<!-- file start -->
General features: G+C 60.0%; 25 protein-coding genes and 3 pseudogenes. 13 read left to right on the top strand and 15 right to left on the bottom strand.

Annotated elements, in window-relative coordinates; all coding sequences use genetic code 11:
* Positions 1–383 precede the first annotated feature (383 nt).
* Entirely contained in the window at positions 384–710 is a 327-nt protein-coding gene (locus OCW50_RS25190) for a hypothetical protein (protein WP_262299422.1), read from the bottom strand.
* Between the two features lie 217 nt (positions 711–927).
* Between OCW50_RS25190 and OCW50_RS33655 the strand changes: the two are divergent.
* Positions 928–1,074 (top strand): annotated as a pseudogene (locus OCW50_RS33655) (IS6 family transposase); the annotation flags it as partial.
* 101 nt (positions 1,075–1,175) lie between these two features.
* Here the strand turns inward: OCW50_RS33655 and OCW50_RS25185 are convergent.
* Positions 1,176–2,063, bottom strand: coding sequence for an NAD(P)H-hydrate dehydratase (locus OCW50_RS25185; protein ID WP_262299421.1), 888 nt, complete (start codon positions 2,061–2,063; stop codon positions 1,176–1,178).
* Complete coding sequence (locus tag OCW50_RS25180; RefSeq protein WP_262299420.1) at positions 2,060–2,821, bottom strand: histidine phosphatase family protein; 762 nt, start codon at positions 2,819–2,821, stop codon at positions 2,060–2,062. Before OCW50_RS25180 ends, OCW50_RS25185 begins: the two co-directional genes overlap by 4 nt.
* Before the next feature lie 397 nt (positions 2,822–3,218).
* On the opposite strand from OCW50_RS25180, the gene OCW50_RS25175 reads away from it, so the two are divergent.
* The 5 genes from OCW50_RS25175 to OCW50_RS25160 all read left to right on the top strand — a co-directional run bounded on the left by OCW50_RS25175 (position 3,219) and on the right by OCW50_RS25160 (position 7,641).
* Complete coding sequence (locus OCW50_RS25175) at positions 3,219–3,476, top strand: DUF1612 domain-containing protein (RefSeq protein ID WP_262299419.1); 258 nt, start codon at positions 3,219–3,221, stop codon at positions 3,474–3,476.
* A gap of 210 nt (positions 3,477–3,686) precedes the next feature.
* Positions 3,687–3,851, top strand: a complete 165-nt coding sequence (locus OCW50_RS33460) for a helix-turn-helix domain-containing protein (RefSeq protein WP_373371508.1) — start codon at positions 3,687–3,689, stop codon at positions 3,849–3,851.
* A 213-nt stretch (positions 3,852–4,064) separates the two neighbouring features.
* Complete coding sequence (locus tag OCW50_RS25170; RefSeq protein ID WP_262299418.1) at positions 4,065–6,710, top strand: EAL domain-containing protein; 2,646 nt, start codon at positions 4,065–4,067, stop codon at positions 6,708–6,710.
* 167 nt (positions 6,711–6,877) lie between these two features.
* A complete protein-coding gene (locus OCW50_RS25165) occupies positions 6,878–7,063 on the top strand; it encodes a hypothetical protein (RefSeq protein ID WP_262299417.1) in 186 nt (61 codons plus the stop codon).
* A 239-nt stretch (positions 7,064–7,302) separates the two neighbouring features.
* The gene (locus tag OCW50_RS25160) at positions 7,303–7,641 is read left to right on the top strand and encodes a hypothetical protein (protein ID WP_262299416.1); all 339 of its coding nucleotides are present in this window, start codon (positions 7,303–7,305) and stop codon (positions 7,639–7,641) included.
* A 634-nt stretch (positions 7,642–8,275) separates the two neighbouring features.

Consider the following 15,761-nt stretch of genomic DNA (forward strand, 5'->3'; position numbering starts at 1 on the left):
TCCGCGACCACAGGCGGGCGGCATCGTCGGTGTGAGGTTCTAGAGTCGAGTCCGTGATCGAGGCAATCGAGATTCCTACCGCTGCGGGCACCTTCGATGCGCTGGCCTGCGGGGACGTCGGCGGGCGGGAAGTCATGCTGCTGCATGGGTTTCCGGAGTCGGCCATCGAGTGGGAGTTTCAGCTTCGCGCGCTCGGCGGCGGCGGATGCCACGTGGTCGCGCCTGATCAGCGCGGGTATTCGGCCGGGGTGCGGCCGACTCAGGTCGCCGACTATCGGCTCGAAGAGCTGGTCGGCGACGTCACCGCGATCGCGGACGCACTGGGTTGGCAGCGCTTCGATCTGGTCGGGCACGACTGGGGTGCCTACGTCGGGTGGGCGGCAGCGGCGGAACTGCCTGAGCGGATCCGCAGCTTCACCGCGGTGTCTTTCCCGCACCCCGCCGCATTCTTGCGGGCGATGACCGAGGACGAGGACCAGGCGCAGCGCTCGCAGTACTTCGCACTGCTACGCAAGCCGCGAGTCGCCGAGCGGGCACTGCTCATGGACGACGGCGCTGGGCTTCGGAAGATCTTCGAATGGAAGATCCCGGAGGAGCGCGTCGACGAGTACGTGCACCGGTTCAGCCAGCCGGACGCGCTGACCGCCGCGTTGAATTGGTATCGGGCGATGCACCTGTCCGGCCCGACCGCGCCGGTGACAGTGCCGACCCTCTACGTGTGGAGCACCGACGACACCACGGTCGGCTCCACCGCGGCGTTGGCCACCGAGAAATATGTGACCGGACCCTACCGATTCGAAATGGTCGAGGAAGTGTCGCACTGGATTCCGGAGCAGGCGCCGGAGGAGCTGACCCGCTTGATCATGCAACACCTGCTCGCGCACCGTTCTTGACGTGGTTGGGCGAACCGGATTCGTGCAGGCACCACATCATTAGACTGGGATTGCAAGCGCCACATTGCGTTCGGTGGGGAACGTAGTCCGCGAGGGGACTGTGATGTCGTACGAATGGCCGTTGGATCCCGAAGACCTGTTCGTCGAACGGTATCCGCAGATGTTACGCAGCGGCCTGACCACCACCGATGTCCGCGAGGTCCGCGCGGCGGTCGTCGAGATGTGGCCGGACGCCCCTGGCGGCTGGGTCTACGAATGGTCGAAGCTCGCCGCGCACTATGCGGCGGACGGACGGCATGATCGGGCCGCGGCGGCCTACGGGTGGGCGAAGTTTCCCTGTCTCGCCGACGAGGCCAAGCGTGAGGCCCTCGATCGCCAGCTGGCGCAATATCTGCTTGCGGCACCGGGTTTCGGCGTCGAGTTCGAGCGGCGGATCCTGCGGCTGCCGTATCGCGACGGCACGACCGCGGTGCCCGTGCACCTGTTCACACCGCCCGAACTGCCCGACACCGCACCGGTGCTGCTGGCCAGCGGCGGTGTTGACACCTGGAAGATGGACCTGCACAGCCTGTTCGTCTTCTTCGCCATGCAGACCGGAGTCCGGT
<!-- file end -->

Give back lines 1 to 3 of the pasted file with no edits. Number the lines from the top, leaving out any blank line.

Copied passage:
General features: G+C 60.0%; 25 protein-coding genes and 3 pseudogenes. 13 read left to right on the top strand and 15 right to left on the bottom strand.

Annotated elements, in window-relative coordinates; all coding sequences use genetic code 11:
* Positions 1–383 precede the first annotated feature (383 nt).